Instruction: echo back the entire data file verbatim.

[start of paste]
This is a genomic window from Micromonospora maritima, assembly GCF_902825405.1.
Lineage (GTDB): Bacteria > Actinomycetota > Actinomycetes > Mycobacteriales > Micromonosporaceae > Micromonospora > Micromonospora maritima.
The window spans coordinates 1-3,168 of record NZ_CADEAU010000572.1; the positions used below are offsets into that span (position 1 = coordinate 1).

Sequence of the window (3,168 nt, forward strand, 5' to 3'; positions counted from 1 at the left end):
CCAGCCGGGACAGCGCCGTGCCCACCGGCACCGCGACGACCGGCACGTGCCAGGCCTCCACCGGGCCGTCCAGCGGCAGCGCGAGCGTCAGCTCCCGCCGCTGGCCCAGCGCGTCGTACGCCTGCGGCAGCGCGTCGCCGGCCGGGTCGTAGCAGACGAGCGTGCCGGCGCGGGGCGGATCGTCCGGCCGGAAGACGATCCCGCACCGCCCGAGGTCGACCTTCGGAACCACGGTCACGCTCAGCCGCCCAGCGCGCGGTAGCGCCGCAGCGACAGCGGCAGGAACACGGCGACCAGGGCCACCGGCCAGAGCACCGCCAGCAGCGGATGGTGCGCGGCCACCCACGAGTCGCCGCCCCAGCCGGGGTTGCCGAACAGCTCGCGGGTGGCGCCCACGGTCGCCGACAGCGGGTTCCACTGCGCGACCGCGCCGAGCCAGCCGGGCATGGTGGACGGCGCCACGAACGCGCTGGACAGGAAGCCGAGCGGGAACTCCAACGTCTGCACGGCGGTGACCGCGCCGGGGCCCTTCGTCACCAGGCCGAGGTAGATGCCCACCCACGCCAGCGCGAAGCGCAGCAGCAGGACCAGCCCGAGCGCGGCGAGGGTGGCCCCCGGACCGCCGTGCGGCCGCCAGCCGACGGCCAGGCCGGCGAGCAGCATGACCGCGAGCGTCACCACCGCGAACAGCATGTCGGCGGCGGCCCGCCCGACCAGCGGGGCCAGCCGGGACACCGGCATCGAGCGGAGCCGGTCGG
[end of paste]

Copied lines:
This is a genomic window from Micromonospora maritima, assembly GCF_902825405.1.
Lineage (GTDB): Bacteria > Actinomycetota > Actinomycetes > Mycobacteriales > Micromonosporaceae > Micromonospora > Micromonospora maritima.
The window spans coordinates 1-3,168 of record NZ_CADEAU010000572.1; the positions used below are offsets into that span (position 1 = coordinate 1).

Sequence of the window (3,168 nt, forward strand, 5' to 3'; positions counted from 1 at the left end):
CCAGCCGGGACAGCGCCGTGCCCACCGGCACCGCGACGACCGGCACGTGCCAGGCCTCCACCGGGCCGTCCAGCGGCAGCGCGAGCGTCAGCTCCCGCCGCTGGCCCAGCGCGTCGTACGCCTGCGGCAGCGCGTCGCCGGCCGGGTCGTAGCAGACGAGCGTGCCGGCGCGGGGCGGATCGTCCGGCCGGAAGACGATCCCGCACCGCCCGAGGTCGACCTTCGGAACCACGGTCACGCTCAGCCGCCCAGCGCGCGGTAGCGCCGCAGCGACAGCGGCAGGAACACGGCGACCAGGGCCACCGGCCAGAGCACCGCCAGCAGCGGATGGTGCGCGGCCACCCACGAGTCGCCGCCCCAGCCGGGGTTGCCGAACAGCTCGCGGGTGGCGCCCACGGTCGCCGACAGCGGGTTCCACTGCGCGACCGCGCCGAGCCAGCCGGGCATGGTGGACGGCGCCACGAACGCGCTGGACAGGAAGCCGAGCGGGAACTCCAACGTCTGCACGGCGGTGACCGCGCCGGGGCCCTTCGTCACCAGGCCGAGGTAGATGCCCACCCACGCCAGCGCGAAGCGCAGCAGCAGGACCAGCCCGAGCGCGGCGAGGGTGGCCCCCGGACCGCCGTGCGGCCGCCAGCCGACGGCCAGGCCGGCGAGCAGCATGACCGCGAGCGTCACCACCGCGAACAGCATGTCGGCGGCGGCCCGCCCGACCAGCGGGGCCAGCCGGGACACCGGCATCGAGCGGAGCCGGTCGG